The B1 foreign expert visa allows employers in Israel to temporarily employ foreign workers who have unique skills or knowledge that is not available in the Israeli labour market. This visa is subject to strict requirements regarding expertise and salary. The Population and Immigration Authority has made several recent changes to the rules and procedures for the expert visa.
As part of the efficiency plan adopted by the Population and Immigration Authority, a new procedure has entered into force which requires digital entry of applications for entry visas and licenses as well as payment of fees.
In keeping with this new procedure, after a permit to employ a foreign worker is issued, the employer submits the application for an entry visa and work license online.
The application will then be forwarded to the permit unit at the Population and Immigration Authority for examination, and after it is approved, an invitation letter addressed to the relevant Israeli consulate or embassy abroad will be issued.
After the foreign expert enters Israel, he or she will be issued a digital certificate which must be kept together with his or her passport. It is no longer necessary to send the passport physically for a visa to be added to the passport.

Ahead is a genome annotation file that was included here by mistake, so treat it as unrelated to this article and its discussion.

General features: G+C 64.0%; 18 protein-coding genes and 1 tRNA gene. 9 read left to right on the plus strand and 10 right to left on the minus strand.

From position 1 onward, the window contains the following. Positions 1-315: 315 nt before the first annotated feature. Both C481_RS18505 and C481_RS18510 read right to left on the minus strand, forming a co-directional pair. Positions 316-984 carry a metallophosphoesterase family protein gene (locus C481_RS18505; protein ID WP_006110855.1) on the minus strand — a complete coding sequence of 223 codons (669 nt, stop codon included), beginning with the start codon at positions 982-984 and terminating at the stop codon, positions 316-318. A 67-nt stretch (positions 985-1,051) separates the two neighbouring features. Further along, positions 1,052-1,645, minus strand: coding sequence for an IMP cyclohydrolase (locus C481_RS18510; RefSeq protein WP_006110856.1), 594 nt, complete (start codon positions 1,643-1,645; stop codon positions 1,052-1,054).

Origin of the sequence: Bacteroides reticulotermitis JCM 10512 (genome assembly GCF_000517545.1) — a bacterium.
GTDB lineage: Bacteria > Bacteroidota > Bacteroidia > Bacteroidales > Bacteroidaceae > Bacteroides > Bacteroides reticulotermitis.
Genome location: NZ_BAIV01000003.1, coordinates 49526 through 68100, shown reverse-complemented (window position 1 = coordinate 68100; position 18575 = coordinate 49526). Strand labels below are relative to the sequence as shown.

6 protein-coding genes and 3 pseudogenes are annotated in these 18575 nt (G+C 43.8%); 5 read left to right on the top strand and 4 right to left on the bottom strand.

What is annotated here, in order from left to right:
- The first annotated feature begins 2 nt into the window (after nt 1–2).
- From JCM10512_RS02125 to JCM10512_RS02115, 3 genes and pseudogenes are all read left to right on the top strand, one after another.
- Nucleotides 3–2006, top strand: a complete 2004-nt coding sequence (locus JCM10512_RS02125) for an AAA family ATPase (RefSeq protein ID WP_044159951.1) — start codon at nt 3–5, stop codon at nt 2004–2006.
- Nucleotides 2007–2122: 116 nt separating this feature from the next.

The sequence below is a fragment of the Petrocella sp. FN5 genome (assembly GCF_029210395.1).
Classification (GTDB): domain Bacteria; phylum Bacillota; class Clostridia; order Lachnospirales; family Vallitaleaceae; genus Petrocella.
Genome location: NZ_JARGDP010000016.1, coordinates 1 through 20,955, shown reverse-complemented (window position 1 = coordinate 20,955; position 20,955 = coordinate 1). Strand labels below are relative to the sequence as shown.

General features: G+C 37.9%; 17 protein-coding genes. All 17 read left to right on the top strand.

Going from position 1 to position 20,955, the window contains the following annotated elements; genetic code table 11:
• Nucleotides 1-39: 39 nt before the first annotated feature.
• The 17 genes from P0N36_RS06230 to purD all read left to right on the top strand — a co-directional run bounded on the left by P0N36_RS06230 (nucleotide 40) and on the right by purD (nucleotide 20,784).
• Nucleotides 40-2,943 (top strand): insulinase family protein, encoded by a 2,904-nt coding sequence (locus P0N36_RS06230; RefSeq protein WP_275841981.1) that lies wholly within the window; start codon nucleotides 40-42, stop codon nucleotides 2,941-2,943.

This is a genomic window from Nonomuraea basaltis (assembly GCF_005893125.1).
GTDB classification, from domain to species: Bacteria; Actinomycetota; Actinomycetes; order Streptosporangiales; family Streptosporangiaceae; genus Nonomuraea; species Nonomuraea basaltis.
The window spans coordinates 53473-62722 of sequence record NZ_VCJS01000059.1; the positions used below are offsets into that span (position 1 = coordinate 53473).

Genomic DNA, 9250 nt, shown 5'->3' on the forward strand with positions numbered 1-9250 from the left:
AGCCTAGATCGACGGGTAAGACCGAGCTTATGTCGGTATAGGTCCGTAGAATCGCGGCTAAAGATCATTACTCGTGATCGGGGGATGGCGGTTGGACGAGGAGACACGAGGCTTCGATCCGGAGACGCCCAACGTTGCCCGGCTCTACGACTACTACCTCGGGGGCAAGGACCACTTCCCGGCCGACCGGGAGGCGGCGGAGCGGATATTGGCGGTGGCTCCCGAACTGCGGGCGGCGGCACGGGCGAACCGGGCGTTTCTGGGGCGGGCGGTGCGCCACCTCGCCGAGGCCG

To qualify for the foreign expert visa, the expert must be paid at least twice the average monthly salary for an employee in Israel. As of 1 January 2023, the average salary is 11,730 NIS per month. Therefore, beginning with salaries for January 2023, an employer is required to pay a foreign expert, on expert wages, a minimum base salary (i.e. salary before overtime or other additional payments) of NIS 23,460 per month.
Fees for work permit applications, visas for entry to Israel, and work licenses have been updated to the following:
In accordance with the procedures of the Population and Immigration Authority, fees for a work license for an expert from a country exempt from the requirement to obtain an entry visa prior arrival to Israel and who will be present in Israel for a period of up to 90 days must be paid within two business days of the date the foreign expert arrives in Israel.
We have recently seen several cases in which the Population and Immigration Authority carried out proactive inspections to check if the above requirement had been fulfilled.
In cases where they found that the employer did not pay the fee for the working license, the authority demanded financial guarantees and personal commitments from that company’s CEO that the violation would not recur.
Taking into account the transition to digital payment, we recommend paying the working licenses in advance, as far as and to the extent possible, before the foreign expert’s arrival in Israel.
For more information about foreign workers